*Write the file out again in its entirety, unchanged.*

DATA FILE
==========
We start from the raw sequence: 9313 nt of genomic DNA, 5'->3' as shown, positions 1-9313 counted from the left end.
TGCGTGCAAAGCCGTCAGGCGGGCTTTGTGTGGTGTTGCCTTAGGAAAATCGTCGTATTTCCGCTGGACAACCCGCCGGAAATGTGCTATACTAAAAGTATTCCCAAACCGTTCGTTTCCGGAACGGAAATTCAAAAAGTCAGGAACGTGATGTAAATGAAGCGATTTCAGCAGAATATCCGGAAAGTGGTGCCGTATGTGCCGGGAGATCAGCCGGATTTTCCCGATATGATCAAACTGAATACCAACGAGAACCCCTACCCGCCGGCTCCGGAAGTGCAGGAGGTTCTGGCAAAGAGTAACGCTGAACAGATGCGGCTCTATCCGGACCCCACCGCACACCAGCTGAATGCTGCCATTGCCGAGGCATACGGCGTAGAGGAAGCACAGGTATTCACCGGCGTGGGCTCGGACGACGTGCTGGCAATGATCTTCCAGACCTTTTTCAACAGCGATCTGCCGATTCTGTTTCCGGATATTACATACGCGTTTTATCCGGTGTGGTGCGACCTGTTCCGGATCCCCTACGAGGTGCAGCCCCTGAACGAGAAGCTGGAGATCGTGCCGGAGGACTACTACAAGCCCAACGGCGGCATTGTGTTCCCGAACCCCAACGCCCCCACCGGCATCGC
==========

We start from the raw sequence: 9313 nt of genomic DNA, 5'->3' as shown, positions 1-9313 counted from the left end.
TGCGTGCAAAGCCGTCAGGCGGGCTTTGTGTGGTGTTGCCTTAGGAAAATCGTCGTATTTCCGCTGGACAACCCGCCGGAAATGTGCTATACTAAAAGTATTCCCAAACCGTTCGTTTCCGGAACGGAAATTCAAAAAGTCAGGAACGTGATGTAAATGAAGCGATTTCAGCAGAATATCCGGAAAGTGGTGCCGTATGTGCCGGGAGATCAGCCGGATTTTCCCGATATGATCAAACTGAATACCAACGAGAACCCCTACCCGCCGGCTCCGGAAGTGCAGGAGGTTCTGGCAAAGAGTAACGCTGAACAGATGCGGCTCTATCCGGACCCCACCGCACACCAGCTGAATGCTGCCATTGCCGAGGCATACGGCGTAGAGGAAGCACAGGTATTCACCGGCGTGGGCTCGGACGACGTGCTGGCAATGATCTTCCAGACCTTTTTCAACAGCGATCTGCCGATTCTGTTTCCGGATATTACATACGCGTTTTATCCGGTGTGGTGCGACCTGTTCCGGATCCCCTACGAGGTGCAGCCCCTGAACGAGAAGCTGGAGATCGTGCCGGAGGACTACTACAAGCCCAACGGCGGCATTGTGTTCCCGAACCCCAACGCCCCCACCGGCATCGC